Feature, Ophthalmic insights, Orthoptics Australia, Workforce

A sustainable orthoptic workforce – UTS Professor Kathryn Rose

UTS orthoptics Professor Kathryn Rose

A prosperous orthoptic profession depends on the number and calibre of students recruited and their retention in the workforce. PROFESSOR KATHRYN ROSE explains how UTS fits into the equation.

Orthoptics commenced at the University of Technology Sydney (UTS) in 2015 with two key aims: to build a sustainable Australian orthoptic workforce and to ensure our graduates were work-ready to meet the challenges of rapidly evolving ophthalmic technologies. This was in conjunction with strengthening core orthoptic specialisation in ocular motility, paediatrics and vision rehabilitation.

Prof Kathryn Rose.

A sustainable orthoptic workforce depends on the number and quality of students recruited and their retention in the workforce. The UTS Master of Orthoptics has attracted more than 120 applications a year. As one of only two orthoptic courses in the Asia Pacific, around 7% enrol as international students. This reflects an increased awareness of orthoptics as a career and the reputation of the course.

Since 2016, an average of 55 students have graduated annually, representing a marked increase compared to the years immediately prior to 2015 and this has remained consistent. We are acutely aware of existing orthoptist shortages in Australian states, territories, rural regions and New Zealand and endeavour to address this through a compulsory out-of-Sydney clinical placement block for senior students. There has been some success in graduates accepting employment in these regions where placements were offered.

UTS has maintained a long-term focus on building relationships with industry and this has accelerated partnerships with employers and the ophthalmic industry. Led by the UTS Orthoptic Industry Advisory Board, chaired by Professor Frank Martin, we have been able to better engage industry to educate our students. These partnerships have created a significant advantage for the students and their future employers, by facilitating access to the latest technologies and enriched learning through provision of industry-run educational classes and workshops.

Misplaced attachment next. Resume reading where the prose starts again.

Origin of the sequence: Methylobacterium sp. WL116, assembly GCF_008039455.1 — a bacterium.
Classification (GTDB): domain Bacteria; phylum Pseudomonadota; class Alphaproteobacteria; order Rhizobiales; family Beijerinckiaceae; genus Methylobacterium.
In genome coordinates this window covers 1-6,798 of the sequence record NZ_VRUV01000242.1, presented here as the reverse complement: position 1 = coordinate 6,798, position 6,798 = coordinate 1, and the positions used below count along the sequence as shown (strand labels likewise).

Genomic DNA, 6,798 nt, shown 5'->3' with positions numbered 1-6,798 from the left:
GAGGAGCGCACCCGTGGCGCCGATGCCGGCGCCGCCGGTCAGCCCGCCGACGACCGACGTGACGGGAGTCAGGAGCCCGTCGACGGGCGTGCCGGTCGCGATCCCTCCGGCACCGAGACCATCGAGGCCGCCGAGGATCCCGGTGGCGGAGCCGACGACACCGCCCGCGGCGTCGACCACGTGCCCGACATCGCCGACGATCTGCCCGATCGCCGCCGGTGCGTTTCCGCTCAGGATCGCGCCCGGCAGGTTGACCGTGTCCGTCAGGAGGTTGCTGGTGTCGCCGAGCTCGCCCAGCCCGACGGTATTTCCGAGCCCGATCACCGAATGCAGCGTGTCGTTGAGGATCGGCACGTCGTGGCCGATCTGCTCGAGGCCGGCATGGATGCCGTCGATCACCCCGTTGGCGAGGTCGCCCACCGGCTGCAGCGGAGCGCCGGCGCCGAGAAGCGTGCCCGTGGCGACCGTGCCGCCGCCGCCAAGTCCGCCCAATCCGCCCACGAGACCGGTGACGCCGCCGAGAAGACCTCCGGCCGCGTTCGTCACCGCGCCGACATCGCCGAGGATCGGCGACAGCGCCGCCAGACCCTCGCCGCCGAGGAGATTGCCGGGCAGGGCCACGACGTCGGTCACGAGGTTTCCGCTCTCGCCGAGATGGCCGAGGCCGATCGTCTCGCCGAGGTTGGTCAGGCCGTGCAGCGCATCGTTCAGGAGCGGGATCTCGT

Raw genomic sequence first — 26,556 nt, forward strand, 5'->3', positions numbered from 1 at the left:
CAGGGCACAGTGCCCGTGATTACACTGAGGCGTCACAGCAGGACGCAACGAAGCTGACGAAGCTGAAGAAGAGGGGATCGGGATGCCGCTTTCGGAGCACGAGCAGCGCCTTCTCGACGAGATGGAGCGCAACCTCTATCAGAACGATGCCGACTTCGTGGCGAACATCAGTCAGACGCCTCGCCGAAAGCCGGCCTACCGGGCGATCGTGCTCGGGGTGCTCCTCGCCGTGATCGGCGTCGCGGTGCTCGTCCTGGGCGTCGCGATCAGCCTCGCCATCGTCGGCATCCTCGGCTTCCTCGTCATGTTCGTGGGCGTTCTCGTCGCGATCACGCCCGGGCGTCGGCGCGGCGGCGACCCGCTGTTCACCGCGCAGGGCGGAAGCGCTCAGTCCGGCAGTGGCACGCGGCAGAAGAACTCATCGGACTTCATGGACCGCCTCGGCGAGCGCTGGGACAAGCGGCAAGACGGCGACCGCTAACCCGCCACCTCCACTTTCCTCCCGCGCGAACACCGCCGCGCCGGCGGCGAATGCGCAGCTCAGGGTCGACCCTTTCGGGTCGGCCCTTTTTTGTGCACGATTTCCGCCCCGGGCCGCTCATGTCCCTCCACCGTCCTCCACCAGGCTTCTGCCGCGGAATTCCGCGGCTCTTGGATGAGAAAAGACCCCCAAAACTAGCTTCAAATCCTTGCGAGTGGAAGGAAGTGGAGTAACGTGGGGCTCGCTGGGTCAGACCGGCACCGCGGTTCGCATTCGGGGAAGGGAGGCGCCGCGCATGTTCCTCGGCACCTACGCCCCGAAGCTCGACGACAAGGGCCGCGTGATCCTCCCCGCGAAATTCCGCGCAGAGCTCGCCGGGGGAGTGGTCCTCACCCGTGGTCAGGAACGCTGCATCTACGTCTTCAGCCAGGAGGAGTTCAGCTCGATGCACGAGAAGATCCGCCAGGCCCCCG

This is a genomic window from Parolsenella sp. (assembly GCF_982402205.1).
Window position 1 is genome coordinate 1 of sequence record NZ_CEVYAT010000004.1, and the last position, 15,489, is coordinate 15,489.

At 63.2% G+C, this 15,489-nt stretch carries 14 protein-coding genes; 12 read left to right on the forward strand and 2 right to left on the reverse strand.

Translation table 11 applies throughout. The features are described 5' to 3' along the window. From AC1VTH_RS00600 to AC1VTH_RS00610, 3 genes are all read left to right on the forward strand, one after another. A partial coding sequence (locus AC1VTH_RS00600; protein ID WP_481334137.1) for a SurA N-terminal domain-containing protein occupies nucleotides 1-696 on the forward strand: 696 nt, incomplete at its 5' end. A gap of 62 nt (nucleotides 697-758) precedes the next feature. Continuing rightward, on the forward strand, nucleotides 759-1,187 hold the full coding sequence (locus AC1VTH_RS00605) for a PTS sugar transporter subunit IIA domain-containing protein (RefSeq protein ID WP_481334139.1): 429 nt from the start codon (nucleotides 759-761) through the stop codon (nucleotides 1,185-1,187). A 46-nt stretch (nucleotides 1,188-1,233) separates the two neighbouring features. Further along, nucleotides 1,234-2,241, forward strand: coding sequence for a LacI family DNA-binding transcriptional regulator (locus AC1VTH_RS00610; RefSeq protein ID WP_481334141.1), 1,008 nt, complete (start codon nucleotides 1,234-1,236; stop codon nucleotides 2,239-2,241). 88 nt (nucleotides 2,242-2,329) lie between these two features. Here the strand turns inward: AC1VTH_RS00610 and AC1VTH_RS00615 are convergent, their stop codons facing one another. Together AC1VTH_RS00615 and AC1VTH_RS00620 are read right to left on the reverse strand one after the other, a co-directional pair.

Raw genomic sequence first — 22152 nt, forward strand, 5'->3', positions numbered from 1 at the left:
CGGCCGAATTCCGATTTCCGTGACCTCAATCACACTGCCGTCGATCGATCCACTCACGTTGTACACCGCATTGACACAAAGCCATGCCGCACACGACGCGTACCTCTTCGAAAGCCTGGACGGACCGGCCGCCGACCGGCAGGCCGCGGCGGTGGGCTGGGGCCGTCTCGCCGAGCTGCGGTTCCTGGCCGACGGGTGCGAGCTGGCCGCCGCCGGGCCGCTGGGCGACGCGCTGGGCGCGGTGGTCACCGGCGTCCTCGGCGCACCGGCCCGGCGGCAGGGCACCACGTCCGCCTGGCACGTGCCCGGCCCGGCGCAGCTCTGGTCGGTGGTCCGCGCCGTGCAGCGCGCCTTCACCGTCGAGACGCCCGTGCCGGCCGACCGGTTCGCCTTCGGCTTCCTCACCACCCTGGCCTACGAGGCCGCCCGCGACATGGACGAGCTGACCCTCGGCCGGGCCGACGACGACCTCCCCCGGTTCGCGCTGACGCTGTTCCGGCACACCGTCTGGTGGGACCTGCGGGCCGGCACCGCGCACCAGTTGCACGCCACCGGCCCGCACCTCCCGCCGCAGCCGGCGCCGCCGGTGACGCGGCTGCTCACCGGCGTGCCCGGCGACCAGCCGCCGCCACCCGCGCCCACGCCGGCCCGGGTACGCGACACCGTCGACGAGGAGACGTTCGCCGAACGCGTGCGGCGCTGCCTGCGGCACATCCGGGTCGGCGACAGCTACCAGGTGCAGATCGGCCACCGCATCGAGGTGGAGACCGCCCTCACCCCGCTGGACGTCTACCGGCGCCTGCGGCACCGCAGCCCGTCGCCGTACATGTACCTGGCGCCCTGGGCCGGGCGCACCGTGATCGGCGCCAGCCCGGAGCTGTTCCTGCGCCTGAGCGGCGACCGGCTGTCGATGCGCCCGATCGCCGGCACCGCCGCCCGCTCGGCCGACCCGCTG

In early 2017 the Master of Orthoptics was fully accredited by the Australian Orthoptic Board after receiving favourable feedback from employers and graduates. In 2019, a three-year evaluation of courses at UTS placed the Master of Orthoptics on the UTS Outstanding and Commendable Courses list based on; low attrition rate, student satisfaction, graduate satisfaction with teaching and graduate workplace success.

With the arrival of COVID-19 in March 2020, UTS Orthoptics has been in an almost constant state of change. The orthoptic staff had to simultaneously transition to a new online learning platform coupled with transferring most of our teaching online. Hopefully we are now looking towards a more settled future, however, as I write we are headed into lockdown again. While COVID-19 caused disruption and rapid transformation in ways of working, there have been valuable lessons learned for the future.

Online course content has firstly demonstrated students can learn well using this medium. This was exemplified by student comments about how they liked the ability to re-run videoed lectures to clarify any aspect they didn’t grasp at first viewing. However, there are some caveats. It was found that lecture content was best delivered via short (10 minutes) videos, coupled with online learning activities. Workshops worked well in small groups with students working collaboratively and engaging with case- based learning. However, not all content was applicable to online delivery.

The greatest impact was felt on our clinical laboratory sessions that teach and assess practical skills, and placements in external clinical sites. In mid-2020 – after lengthy preparation to ensure compliance with NSW Health regulations mandating social distancing and wearing of personal protective equipment – we could finally welcome back first year students to campus to undertake clinical laboratory classes.

Clinical placements remain an essential component of enabling orthoptic students to be work-ready and a big thank you to all those clinicians who provided placements in 2020, allowing all our second year cohort to graduate. The most recent lockdown will challenge us again but hopefully we are all better prepared. The loss of placement sites also made us look carefully at where our graduates are being employed and extend the scope of placements to include industry partners and the non-government sector.

Online education has found its place in the UTS Master of Orthoptics, while we continue to evaluate and refine its delivery. It has given us the advantage of increased flexibility in scheduling course content, giving additional days for clinical placements. This will be a win for all, leading to further improvement in the quality, competency and work- readiness of our graduates.

ABOUT THE AUTHOR: Professor Kathryn Rose is the Head of Discipline (Orthoptics) at the Graduate School of Health, University of Technology Sydney. She’s a leading international researcher on the development of vision and refractive errors, in particular myopia. She has also published extensively in the areas of public health approaches and evidence-based practice in eye healthcare.

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